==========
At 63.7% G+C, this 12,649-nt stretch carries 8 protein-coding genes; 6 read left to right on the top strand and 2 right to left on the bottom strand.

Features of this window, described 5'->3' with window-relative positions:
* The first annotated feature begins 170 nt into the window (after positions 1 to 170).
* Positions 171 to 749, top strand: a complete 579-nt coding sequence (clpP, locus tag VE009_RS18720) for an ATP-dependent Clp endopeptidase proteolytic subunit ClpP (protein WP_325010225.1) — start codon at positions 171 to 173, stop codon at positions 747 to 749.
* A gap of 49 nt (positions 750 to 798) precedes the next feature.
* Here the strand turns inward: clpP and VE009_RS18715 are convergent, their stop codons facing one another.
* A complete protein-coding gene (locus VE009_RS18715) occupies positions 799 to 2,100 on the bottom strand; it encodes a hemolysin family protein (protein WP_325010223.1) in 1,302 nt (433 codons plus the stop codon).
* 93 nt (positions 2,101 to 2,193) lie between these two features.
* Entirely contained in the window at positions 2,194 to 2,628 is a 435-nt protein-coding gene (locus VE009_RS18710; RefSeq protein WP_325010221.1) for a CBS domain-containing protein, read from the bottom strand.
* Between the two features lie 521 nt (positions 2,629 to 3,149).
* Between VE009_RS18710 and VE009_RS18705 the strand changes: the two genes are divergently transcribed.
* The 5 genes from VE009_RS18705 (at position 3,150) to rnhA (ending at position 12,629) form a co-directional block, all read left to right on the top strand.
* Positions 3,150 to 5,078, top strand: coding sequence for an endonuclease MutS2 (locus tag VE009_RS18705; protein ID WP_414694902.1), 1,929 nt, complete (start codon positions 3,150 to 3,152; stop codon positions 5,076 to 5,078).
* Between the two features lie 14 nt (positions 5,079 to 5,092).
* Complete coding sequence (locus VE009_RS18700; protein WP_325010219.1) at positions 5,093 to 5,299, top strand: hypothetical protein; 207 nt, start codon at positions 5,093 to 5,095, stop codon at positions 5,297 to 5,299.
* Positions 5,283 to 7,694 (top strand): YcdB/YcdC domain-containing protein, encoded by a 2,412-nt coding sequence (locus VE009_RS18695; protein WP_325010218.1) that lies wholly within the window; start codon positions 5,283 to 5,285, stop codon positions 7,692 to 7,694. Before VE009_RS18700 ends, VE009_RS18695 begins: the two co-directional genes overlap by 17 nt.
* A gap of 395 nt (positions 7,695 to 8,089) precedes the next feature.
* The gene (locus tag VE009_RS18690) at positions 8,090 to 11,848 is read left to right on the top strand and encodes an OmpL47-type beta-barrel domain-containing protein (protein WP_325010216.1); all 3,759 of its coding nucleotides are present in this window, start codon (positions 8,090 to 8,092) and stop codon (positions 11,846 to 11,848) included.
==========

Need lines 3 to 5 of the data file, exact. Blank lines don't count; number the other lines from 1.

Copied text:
* The first annotated feature begins 170 nt into the window (after positions 1 to 170).
* Positions 171 to 749, top strand: a complete 579-nt coding sequence (clpP, locus tag VE009_RS18720) for an ATP-dependent Clp endopeptidase proteolytic subunit ClpP (protein WP_325010225.1) — start codon at positions 171 to 173, stop codon at positions 747 to 749.
* A gap of 49 nt (positions 750 to 798) precedes the next feature.